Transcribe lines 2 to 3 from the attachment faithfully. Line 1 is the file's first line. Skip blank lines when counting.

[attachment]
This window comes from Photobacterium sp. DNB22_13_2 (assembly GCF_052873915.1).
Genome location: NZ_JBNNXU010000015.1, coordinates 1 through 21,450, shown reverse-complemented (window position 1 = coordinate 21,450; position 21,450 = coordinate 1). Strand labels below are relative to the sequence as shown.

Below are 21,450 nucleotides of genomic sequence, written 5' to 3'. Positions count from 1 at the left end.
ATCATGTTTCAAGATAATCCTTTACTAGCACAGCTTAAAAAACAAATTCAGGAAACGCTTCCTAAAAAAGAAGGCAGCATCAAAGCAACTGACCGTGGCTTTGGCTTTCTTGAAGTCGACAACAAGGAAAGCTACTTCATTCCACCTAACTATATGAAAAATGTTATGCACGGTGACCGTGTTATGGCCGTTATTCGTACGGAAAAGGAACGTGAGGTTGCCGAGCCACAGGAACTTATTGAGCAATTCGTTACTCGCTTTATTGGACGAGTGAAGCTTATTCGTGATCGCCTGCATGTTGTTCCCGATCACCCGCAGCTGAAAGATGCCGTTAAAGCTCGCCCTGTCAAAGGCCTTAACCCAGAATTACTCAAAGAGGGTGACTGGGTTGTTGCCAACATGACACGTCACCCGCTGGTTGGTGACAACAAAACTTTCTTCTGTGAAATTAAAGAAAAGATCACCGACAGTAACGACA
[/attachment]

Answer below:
Genome location: NZ_JBNNXU010000015.1, coordinates 1 through 21,450, shown reverse-complemented (window position 1 = coordinate 21,450; position 21,450 = coordinate 1). Strand labels below are relative to the sequence as shown.

Below are 21,450 nucleotides of genomic sequence, written 5' to 3'. Positions count from 1 at the left end.